One small step for Chichester Diocese but it's all too late for the C of E. This is a dying institution that is out of step with modern life. The C of E and the Catholic Church are being dragged into the 21st century kicking and screaming. They are desperate to hold onto the vestiges of power inherited from the past: publicly funded religious schools for recruiting more followers bishops in the House of Lords opposing human rights control over national ceremonies like Remembrance Day that exclude the non-religious And let's not forget other wonderful traditions like Jews having the right to circumcise their children for purely religious reasons. Progress in human rights have been continuously opposed by the churches for centuries. And it continues today, with opposition to same sex marriage, sex and relationships education, women bishops, abortion, assisted dying, embryonic stem cell research, the list goes on. The government has bent over backwards to protect religious organisations and their followers by exempting religious schools from the Equality Act, allowing them to discriminate over admissions, staff, so-called Religious Education, Sex and Relationships Education. The government continues to support a daily act of worship in all schools and local religious control over Religious Education. Why is this? Partly because the majority of politicians and councilors are religious (just look at West Sussex). Religion + Power = Oppression The only solution to this is secularism, which implies the disestablishment of the C of E. I thought this was a long way off until the recent scandal in Birmingham ignited a national debate. Maybe I will live to see an end to state sanctioned religious discrimination. But for now I support Bishop Jackson's move to break with tradition in the name of equality. andrewedmondson
  • Score: 3

12:26pm Wed 18 Jun 14

andrewedmondson says...

Of course not ZeeGee but the overriding religious power in the UK is Christian.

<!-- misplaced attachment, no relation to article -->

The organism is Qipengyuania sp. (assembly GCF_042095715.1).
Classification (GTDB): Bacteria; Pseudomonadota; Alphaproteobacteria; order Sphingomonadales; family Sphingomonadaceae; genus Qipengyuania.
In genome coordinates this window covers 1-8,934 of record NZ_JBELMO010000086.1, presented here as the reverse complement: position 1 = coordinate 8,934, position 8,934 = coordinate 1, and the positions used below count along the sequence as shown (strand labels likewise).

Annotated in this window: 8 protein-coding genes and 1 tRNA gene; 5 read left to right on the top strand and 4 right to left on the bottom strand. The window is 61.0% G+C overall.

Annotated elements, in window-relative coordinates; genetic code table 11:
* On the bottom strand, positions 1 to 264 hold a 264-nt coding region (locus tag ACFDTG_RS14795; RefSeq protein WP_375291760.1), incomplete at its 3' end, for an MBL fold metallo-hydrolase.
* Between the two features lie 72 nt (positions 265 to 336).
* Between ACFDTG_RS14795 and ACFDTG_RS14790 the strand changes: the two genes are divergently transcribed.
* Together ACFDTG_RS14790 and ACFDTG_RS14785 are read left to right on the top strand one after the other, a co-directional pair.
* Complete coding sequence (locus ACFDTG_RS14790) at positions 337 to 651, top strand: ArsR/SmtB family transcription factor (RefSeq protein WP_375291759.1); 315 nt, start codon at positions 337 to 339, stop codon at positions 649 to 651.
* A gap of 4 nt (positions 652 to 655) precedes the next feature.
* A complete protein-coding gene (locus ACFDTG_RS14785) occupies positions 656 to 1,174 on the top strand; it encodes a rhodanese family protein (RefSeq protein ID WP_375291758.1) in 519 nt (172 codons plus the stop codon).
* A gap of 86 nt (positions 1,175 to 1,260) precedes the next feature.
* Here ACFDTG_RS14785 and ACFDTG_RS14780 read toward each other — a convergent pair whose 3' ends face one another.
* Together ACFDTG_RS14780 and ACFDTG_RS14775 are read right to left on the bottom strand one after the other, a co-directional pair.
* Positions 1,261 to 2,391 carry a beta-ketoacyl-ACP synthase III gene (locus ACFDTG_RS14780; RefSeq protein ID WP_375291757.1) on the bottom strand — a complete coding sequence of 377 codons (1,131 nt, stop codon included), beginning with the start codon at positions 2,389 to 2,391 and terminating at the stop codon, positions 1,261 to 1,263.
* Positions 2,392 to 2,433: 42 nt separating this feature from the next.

I also didn't mention other organisations that receive public funding to indoctrinate children with supernatural or pseudoscientific beliefs, e.g. Steiner, Sikh and Hindu schools.

At least the government has just made it illegal for academies and free schools to teach creationism as a valid scientific explanation.
Of course not ZeeGee but the overriding religious power in the UK is Christian. I also didn't mention other organisations that receive public funding to indoctrinate children with supernatural or pseudoscientific beliefs, e.g. Steiner, Sikh and Hindu schools. At least the government has just made it illegal for academies and free schools to teach creationism as a valid scientific explanation. andrewedmondson
  • Score: 2

1:07pm Wed 18 Jun 14

Cyril Bolleaux says...

andrewedmondson wrote:
One small step for Chichester Diocese but it's all too late for the C of E. This is a dying institution that is out of step with modern life. The C of E and the Catholic Church are being dragged into the 21st century kicking and screaming. They are desperate to hold onto the vestiges of power inherited from the past: publicly funded religious schools for recruiting more followers bishops in the House of Lords opposing human rights control over national ceremonies like Remembrance Day that exclude the non-religious And let's not forget other wonderful traditions like Jews having the right to circumcise their children for purely religious reasons. Progress in human rights have been continuously opposed by the churches for centuries. And it continues today, with opposition to same sex marriage, sex and relationships education, women bishops, abortion, assisted dying, embryonic stem cell research, the list goes on. The government has bent over backwards to protect religious organisations and their followers by exempting religious schools from the Equality Act, allowing them to discriminate over admissions, staff, so-called Religious Education, Sex and Relationships Education. The government continues to support a daily act of worship in all schools and local religious control over Religious Education. Why is this? Partly because the majority of politicians and councilors are religious (just look at West Sussex). Religion + Power = Oppression The only solution to this is secularism, which implies the disestablishment of the C of E. I thought this was a long way off until the recent scandal in Birmingham ignited a national debate. Maybe I will live to see an end to state sanctioned religious discrimination. But for now I support Bishop Jackson's move to break with tradition in the name of equality.
Utter tripe.

If you are looking to stop oppression you must first look at political parties. The greatest mass murderers in history have all been socialists who lead socialist parties. I suggest we start by supporting religious values rather than oppressive secular socialism.